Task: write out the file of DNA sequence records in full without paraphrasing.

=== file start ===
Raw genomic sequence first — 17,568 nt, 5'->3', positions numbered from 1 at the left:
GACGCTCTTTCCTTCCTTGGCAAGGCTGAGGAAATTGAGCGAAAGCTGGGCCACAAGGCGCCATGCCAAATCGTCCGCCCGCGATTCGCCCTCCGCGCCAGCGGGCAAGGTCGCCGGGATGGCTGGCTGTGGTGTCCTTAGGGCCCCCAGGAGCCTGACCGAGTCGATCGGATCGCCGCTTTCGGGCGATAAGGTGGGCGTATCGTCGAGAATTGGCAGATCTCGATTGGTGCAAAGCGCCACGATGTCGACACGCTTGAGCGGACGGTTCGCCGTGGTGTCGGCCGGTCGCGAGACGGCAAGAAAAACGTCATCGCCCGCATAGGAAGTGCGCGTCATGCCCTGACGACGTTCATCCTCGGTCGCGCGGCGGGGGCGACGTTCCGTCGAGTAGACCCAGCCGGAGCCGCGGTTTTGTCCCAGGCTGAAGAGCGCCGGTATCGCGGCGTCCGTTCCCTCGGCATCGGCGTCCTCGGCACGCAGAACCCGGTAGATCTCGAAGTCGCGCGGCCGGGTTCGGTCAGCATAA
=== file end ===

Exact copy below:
Raw genomic sequence first — 17,568 nt, 5'->3', positions numbered from 1 at the left:
GACGCTCTTTCCTTCCTTGGCAAGGCTGAGGAAATTGAGCGAAAGCTGGGCCACAAGGCGCCATGCCAAATCGTCCGCCCGCGATTCGCCCTCCGCGCCAGCGGGCAAGGTCGCCGGGATGGCTGGCTGTGGTGTCCTTAGGGCCCCCAGGAGCCTGACCGAGTCGATCGGATCGCCGCTTTCGGGCGATAAGGTGGGCGTATCGTCGAGAATTGGCAGATCTCGATTGGTGCAAAGCGCCACGATGTCGACACGCTTGAGCGGACGGTTCGCCGTGGTGTCGGCCGGTCGCGAGACGGCAAGAAAAACGTCATCGCCCGCATAGGAAGTGCGCGTCATGCCCTGACGACGTTCATCCTCGGTCGCGCGGCGGGGGCGACGTTCCGTCGAGTAGACCCAGCCGGAGCCGCGGTTTTGTCCCAGGCTGAAGAGCGCCGGTATCGCGGCGTCCGTTCCCTCGGCATCGGCGTCCTCGGCACGCAGAACCCGGTAGATCTCGAAGTCGCGCGGCCGGGTTCGGTCAGCATAA